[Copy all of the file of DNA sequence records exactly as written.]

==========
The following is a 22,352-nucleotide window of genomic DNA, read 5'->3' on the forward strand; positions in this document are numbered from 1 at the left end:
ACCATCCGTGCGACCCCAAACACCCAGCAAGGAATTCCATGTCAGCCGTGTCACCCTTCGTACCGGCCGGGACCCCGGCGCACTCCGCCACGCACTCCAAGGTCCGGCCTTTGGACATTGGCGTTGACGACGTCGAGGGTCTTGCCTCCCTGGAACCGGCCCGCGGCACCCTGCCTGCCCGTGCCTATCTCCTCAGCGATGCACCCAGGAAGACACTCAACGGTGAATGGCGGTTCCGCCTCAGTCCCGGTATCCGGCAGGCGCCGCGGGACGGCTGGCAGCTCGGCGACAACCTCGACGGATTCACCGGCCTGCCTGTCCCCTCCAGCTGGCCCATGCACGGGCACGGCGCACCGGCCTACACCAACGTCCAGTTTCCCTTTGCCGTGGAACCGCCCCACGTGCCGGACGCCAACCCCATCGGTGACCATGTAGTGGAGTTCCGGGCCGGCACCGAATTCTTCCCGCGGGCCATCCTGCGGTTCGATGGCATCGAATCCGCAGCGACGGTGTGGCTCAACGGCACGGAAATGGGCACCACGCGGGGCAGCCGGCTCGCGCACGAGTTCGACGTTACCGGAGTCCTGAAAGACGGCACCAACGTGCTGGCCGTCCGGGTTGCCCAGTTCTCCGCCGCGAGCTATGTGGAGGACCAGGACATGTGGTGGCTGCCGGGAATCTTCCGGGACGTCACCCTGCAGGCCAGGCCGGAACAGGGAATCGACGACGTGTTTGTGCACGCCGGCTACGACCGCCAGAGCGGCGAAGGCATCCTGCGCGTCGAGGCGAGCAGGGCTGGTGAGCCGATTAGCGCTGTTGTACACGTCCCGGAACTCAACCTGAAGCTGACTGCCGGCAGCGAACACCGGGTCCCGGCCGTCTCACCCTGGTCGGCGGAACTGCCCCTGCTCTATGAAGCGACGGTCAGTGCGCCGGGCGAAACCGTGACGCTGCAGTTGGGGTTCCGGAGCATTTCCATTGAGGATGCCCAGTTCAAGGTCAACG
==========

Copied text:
The following is a 22,352-nucleotide window of genomic DNA, read 5'->3' on the forward strand; positions in this document are numbered from 1 at the left end:
ACCATCCGTGCGACCCCAAACACCCAGCAAGGAATTCCATGTCAGCCGTGTCACCCTTCGTACCGGCCGGGACCCCGGCGCACTCCGCCACGCACTCCAAGGTCCGGCCTTTGGACATTGGCGTTGACGACGTCGAGGGTCTTGCCTCCCTGGAACCGGCCCGCGGCACCCTGCCTGCCCGTGCCTATCTCCTCAGCGATGCACCCAGGAAGACACTCAACGGTGAATGGCGGTTCCGCCTCAGTCCCGGTATCCGGCAGGCGCCGCGGGACGGCTGGCAGCTCGGCGACAACCTCGACGGATTCACCGGCCTGCCTGTCCCCTCCAGCTGGCCCATGCACGGGCACGGCGCACCGGCCTACACCAACGTCCAGTTTCCCTTTGCCGTGGAACCGCCCCACGTGCCGGACGCCAACCCCATCGGTGACCATGTAGTGGAGTTCCGGGCCGGCACCGAATTCTTCCCGCGGGCCATCCTGCGGTTCGATGGCATCGAATCCGCAGCGACGGTGTGGCTCAACGGCACGGAAATGGGCACCACGCGGGGCAGCCGGCTCGCGCACGAGTTCGACGTTACCGGAGTCCTGAAAGACGGCACCAACGTGCTGGCCGTCCGGGTTGCCCAGTTCTCCGCCGCGAGCTATGTGGAGGACCAGGACATGTGGTGGCTGCCGGGAATCTTCCGGGACGTCACCCTGCAGGCCAGGCCGGAACAGGGAATCGACGACGTGTTTGTGCACGCCGGCTACGACCGCCAGAGCGGCGAAGGCATCCTGCGCGTCGAGGCGAGCAGGGCTGGTGAGCCGATTAGCGCTGTTGTACACGTCCCGGAACTCAACCTGAAGCTGACTGCCGGCAGCGAACACCGGGTCCCGGCCGTCTCACCCTGGTCGGCGGAACTGCCCCTGCTCTATGAAGCGACGGTCAGTGCGCCGGGCGAAACCGTGACGCTGCAGTTGGGGTTCCGGAGCATTTCCATTGAGGATGCCCAGTTCAAGGTCAACG